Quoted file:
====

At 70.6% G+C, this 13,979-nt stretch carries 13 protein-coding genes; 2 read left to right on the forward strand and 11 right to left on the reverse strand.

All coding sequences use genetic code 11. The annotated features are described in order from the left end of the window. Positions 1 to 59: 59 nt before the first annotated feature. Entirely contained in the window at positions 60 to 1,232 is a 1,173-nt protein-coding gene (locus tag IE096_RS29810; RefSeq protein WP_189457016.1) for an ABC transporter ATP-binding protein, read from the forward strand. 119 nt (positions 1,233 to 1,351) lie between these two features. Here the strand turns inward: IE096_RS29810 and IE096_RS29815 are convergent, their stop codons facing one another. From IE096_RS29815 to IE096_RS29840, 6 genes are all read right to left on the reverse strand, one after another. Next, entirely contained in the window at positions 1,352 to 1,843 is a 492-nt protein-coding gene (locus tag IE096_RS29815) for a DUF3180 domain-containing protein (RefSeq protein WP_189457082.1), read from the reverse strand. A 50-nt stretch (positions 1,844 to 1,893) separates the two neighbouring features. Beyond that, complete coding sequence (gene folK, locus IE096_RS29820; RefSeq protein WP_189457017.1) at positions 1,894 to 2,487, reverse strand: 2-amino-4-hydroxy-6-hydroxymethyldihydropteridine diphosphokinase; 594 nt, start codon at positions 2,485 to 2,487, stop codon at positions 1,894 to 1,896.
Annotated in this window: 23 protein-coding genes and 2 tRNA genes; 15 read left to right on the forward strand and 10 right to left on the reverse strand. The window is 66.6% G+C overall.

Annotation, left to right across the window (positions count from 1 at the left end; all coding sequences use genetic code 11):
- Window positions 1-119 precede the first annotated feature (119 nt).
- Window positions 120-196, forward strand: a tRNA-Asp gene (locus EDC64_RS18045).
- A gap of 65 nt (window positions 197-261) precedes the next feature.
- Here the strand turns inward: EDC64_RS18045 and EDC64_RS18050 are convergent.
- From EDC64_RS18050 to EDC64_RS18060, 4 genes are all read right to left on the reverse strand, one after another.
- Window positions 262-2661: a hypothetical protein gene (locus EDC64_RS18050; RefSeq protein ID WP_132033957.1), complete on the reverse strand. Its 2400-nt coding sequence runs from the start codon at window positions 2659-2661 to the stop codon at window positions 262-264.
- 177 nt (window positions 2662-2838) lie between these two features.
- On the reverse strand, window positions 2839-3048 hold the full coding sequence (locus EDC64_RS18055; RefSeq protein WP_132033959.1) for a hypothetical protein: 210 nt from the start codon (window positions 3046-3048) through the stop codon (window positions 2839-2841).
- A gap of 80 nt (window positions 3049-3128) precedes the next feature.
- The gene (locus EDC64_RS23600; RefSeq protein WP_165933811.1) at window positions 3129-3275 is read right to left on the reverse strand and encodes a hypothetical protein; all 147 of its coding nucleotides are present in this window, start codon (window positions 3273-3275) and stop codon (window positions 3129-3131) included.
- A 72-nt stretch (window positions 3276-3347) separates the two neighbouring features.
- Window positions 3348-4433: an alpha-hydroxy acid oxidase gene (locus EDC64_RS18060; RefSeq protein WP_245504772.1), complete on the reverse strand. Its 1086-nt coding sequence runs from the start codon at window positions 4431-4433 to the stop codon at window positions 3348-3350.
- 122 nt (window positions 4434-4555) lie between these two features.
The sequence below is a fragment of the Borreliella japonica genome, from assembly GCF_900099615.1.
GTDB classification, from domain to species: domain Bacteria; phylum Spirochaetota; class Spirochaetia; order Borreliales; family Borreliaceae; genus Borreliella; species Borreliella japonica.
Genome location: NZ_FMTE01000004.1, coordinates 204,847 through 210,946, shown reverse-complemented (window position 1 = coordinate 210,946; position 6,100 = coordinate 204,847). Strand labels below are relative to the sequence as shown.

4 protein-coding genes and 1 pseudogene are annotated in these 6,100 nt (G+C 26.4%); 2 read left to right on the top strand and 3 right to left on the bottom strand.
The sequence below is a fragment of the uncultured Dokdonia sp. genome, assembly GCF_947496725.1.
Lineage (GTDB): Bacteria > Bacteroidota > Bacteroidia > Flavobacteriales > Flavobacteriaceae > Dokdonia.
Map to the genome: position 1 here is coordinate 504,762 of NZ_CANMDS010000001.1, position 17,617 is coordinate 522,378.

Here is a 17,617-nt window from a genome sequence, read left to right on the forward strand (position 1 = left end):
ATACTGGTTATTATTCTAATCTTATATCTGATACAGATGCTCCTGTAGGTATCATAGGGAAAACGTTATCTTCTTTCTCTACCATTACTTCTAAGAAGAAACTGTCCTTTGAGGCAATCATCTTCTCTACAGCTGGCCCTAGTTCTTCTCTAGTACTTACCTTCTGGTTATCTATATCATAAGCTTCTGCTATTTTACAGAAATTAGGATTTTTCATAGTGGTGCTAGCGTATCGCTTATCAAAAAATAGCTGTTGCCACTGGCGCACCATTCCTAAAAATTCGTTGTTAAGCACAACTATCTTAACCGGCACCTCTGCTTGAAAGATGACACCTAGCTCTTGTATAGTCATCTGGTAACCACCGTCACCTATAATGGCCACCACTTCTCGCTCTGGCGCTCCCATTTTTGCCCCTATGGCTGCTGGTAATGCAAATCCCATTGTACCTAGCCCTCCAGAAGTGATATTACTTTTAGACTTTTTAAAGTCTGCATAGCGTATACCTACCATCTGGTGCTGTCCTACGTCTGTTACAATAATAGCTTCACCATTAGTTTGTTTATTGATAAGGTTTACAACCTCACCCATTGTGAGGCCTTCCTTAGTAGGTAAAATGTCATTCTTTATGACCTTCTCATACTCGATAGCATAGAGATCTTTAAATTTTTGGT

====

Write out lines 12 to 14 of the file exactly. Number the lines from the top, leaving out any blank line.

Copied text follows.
- On the reverse strand, window positions 2839-3048 hold the full coding sequence (locus EDC64_RS18055; RefSeq protein WP_132033959.1) for a hypothetical protein: 210 nt from the start codon (window positions 3046-3048) through the stop codon (window positions 2839-2841).
- A gap of 80 nt (window positions 3049-3128) precedes the next feature.
- The gene (locus EDC64_RS23600; RefSeq protein WP_165933811.1) at window positions 3129-3275 is read right to left on the reverse strand and encodes a hypothetical protein; all 147 of its coding nucleotides are present in this window, start codon (window positions 3273-3275) and stop codon (window positions 3129-3131) included.